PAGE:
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Java EE made easier with JSR-375
Java EE security has always been a mixed bag in terms of simplicity and standardization, but the new Java EE Security API, JSR-375, plans to change all of that. Read Now
At a time when well-publicized security breaches have created corporate -- and public relations -- havoc, the need to create more secure software right from the beginning has never felt so urgent. But unlike other parts of development, security can be elusive, and threats can hide seemingly in plain sight. It's vital for every software development team to take a close look at the security process, starting with the very basics.
Hidden threats can emerge from a number of different areas of the software development cycle. In order to ensure organizations are working with the most secure Java software stack possible, diligence about security concerns must come from all angles, from the fundamental APIs associated with the Java Platform, Standard Edition environment to the methodologies used by Agile and DevOps teams. Without due diligence in all aspects of the software development lifecycle, applications are no longer being deployed to a secure Java stack but instead to a system with innumerable security flaws.
In this essential guide, we will look at how to create a secure Java software stack from a variety of different angles, including fundamental APIs, the methodologies used to create applications and even new technologies, like blockchain, which organizations are using as they embark upon their digital transformation.
1Safer DevOps and cloud-native development
Sometimes, software is only as secure as the methodologies used to create it. Here we look at how some of the latest DevOps-based methodologies and cloud-native approaches to Java development. These new approaches can have both a negative and positive impact when it comes to creating and deploying secure Java applications.
DevSecOps can help find hidden threats
Find out what experts had to say about using DevOps security principles to weave threat resistance into the fabric of the development process. Read Now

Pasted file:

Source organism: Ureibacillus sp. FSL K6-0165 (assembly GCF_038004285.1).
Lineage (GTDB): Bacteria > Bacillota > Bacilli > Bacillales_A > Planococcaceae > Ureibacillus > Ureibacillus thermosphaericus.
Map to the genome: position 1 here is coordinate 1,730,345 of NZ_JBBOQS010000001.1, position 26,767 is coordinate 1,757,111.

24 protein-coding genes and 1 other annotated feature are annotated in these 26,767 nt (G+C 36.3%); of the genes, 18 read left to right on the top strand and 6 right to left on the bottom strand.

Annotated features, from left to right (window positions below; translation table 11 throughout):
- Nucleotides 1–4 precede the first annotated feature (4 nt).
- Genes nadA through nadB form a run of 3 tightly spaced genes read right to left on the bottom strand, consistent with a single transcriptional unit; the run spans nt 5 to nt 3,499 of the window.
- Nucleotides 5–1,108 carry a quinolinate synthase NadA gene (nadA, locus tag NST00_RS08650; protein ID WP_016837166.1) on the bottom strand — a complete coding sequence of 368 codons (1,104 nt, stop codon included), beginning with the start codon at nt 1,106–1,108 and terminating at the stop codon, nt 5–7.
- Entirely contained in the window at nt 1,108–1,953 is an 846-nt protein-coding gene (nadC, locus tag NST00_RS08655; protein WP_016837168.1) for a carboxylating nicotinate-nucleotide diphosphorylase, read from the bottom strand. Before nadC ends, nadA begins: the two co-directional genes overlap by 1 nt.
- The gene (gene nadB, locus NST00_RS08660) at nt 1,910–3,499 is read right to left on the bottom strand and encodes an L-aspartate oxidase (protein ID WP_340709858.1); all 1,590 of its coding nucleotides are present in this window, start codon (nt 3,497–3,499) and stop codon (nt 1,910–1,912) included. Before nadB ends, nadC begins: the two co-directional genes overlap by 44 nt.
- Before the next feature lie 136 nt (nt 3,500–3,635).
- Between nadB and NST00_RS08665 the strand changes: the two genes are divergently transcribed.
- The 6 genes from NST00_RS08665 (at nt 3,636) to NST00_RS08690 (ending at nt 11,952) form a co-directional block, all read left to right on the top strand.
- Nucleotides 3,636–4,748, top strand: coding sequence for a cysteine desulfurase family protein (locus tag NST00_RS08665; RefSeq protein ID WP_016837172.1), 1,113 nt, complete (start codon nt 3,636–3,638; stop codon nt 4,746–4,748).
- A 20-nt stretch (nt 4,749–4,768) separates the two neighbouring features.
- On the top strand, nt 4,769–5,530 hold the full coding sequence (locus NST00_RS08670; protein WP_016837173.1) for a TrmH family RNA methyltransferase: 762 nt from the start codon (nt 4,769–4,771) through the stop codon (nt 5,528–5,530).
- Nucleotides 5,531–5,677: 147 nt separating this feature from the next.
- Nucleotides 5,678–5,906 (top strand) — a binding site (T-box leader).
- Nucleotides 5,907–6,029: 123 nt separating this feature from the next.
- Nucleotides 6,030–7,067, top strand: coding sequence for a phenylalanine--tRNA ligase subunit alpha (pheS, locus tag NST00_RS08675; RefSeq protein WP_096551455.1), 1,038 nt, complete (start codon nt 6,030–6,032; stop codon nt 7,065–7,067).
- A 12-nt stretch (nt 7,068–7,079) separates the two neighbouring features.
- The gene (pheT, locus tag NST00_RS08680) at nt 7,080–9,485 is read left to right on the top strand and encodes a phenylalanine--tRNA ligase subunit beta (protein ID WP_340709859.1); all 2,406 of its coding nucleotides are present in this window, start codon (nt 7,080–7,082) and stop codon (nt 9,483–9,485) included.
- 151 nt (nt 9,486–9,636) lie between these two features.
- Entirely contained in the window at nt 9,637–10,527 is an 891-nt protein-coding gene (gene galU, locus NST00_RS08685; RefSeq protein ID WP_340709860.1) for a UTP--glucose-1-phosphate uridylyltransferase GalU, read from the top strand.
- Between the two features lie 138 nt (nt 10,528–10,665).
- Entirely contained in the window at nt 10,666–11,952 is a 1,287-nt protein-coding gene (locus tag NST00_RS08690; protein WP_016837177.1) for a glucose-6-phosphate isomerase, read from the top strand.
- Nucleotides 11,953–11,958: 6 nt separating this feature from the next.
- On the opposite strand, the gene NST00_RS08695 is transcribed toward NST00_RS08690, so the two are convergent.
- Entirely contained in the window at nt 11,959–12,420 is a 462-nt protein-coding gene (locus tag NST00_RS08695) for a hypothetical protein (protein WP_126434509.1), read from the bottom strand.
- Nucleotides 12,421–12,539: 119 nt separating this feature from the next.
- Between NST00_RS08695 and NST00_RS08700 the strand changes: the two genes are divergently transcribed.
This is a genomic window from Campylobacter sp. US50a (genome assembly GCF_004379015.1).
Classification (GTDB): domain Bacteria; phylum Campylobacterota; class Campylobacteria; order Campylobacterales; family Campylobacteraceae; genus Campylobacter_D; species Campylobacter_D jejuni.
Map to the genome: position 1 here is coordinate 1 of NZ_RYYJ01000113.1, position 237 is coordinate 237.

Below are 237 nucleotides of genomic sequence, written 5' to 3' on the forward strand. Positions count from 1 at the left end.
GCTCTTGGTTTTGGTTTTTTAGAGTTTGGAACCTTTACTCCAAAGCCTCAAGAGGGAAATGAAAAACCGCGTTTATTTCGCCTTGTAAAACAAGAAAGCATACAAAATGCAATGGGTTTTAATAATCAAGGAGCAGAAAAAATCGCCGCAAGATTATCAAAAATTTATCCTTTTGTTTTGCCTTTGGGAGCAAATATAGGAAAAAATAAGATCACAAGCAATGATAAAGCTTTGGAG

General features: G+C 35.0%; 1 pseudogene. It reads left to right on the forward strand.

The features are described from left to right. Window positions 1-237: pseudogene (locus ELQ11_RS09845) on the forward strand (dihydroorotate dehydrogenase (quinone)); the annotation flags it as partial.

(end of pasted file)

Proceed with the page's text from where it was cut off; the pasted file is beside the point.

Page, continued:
Want cloud-native security? Start at the beginning
There's really nothing new under the sun when it comes to addressing security vulnerabilities in code. While there has been a great shift in terms of how server side application are architected, ... Read Now
Why containers and microservices create their own security challenges
As microservices-based applications are deployed to a sea of Docker containers, mitigating against cloud-native security issues is becoming a struggle. Read Now
2How to find the surprising threats in Java
Sometimes, there are certain pieces of technology, such as the CPU, that perform off a computer's essential logic, where you wouldn't expect to be exposed to a security flaw. But that is the thing about creating a secure Java application stack: You can't take anything for granted. Here we look at the ways fundamental technologies, such as computer hardware or blockchain distribution, can create exposure for your otherwise secure Java applications.
Why you need to look more closely at Intel's Management Engine
The Management Engine, embedded on certain Intel chips, is a hidden threat to the security of personal and corporate computers. People need to take this hidden threat seriously. Read Now
Thinking about digital transformation? You'll need blockchain security
Whether it is a secure cloud, a secure mobile device or a secure IOT interaction, organizations are making blockchain security a central part of their digital transformations. Read Now
Why your software stack is not as secure as you think
All it takes is a fork from the main branch and a re-branding of the code, and the next thing you know, there's a hidden threat in your software. Here's how to protect against it. Read Now